Chemistry and movement of septic-tank absorption-field effluent in the dunes area, Lake and Porter Counties, Indiana (1995)
SUMMARY: Chemical analyses of water sampled from domestic water wells of 70 residences in the town of Beverly Shores, Indiana, indicate that the only evidence of contamination at depth in the water-table aquifer is elevated concentrations of chloride and nitrate+nitrate at a few locations. More detailed investigations of soil and groundwater chemistry in the immediate vicinity of septic-tank absorption fields indicated that the unsaturated zone and shallow part of the water-table aquifer are being locally degraded by septic effluent. Evidence of contamination includes elevated concentrations of chloride (>1,000 mg/L), nitrate+nitrate (>30 mg/L), and periodic occurrences of fecal coliforms (>20 CFU/100mL). Bacteria have never been detected in the water wells of the residences, however, and the concentrations of chloride and nitrate+nitrate in samples from the domestic wells are much lower than those in the shallow water table. Continuous measurements of physical and chemical parameters, an injection test, clearly demonstrate that septic effluent periodically enters the water table, as a result of rainfall infiltration and gravity drainage. The findings of this study indicate that, while no widespread contaminant plumes currently exist within the water-table aquifer of the area, degradation of water quality is occuring, and the degradation is greatest in low-lying areas on the edge of the Great Marsh, where the water table lies very close to the ground surface.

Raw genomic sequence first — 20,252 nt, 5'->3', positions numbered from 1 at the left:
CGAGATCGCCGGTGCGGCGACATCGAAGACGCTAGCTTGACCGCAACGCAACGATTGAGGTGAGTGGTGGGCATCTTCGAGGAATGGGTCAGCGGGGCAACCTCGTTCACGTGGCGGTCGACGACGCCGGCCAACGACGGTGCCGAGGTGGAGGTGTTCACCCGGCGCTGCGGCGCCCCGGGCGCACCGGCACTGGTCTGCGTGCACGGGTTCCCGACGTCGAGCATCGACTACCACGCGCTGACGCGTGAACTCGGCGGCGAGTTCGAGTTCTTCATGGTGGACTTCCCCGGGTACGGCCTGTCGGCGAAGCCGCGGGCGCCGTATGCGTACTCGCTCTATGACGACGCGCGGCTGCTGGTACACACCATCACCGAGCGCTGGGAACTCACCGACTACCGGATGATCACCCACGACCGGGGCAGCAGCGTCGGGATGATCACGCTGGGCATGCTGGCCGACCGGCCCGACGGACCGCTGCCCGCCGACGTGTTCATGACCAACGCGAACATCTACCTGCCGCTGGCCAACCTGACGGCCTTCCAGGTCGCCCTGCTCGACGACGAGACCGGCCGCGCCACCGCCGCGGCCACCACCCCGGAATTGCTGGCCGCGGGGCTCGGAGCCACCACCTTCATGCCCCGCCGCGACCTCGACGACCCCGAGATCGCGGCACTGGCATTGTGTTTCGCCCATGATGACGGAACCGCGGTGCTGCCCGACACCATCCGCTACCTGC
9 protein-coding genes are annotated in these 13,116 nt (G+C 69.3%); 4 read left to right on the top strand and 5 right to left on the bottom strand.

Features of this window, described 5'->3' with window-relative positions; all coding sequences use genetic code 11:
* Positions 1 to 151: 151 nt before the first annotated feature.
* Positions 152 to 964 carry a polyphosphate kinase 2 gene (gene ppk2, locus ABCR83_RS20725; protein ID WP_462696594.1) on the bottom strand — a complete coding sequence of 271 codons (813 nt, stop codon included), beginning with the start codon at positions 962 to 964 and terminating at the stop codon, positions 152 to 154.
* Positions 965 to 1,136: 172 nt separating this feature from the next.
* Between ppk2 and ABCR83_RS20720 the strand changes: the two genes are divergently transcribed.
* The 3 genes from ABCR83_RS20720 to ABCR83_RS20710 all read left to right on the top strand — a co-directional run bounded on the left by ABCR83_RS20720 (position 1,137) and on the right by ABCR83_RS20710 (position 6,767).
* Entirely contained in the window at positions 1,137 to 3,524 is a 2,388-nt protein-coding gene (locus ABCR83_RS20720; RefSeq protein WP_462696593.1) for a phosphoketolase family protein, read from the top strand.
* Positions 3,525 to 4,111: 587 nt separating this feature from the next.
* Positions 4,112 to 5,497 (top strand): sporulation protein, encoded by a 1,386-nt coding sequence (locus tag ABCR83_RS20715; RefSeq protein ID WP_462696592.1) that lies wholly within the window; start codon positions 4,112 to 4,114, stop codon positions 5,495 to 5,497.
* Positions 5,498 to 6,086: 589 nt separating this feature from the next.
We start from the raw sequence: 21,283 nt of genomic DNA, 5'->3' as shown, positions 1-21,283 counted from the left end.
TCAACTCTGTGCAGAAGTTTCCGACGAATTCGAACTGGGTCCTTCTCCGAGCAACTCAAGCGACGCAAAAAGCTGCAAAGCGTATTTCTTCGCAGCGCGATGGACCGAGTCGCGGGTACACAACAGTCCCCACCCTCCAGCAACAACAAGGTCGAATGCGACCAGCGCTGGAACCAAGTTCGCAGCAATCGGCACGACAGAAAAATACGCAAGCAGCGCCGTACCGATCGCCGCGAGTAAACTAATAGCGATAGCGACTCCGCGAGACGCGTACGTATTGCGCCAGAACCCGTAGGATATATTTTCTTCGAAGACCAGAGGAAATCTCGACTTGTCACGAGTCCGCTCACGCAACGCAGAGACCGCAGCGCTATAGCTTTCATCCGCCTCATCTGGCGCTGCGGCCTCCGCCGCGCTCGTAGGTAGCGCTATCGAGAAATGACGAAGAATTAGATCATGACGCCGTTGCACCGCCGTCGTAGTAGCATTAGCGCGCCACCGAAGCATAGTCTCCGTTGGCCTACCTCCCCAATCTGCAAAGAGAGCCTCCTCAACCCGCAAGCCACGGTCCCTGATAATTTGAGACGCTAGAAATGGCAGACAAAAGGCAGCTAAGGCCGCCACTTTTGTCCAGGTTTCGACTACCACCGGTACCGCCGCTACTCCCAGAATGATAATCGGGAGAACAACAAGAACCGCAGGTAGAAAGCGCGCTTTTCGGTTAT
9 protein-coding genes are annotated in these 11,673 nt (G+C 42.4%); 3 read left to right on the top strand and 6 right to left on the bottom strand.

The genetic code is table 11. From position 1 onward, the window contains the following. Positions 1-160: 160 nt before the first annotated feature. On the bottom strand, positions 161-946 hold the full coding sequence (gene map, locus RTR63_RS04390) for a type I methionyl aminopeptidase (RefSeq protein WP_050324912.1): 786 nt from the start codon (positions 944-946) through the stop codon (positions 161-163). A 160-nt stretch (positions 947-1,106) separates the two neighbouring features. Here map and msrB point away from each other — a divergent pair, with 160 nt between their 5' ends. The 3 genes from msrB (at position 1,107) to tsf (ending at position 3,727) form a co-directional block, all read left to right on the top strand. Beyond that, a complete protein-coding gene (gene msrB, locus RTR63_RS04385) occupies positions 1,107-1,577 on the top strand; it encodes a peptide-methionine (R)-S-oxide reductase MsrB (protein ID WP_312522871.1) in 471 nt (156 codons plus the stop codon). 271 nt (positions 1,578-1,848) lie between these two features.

Olyphant, G. A., Harper, D. 1995, Chemistry and movement of septic-tank absorption-field effluent in the dunes area, Lake and Porter Counties, Indiana: Indiana Geological Survey Open-File Study 95-08, 15 p., 3 fig.
Notes: Publications in the Indiana Geological Survey Open-File series have been inconsistently named using a variety of series titles including "Open-File Report," "Open-File Map," and "Open-File Study." Prior to 1994, a publication in this series was generally referred to as an "Open-File Report" (but not always). To help reduce confusion created by these inconsistencies, the IGS now refers to every publication in the Open-File series as an "Open-File Study." To be entirely correct in writing a bibliographic reference for a publication, one should use the series name and number that appears on the publication itself.
4 app. (69 p.)
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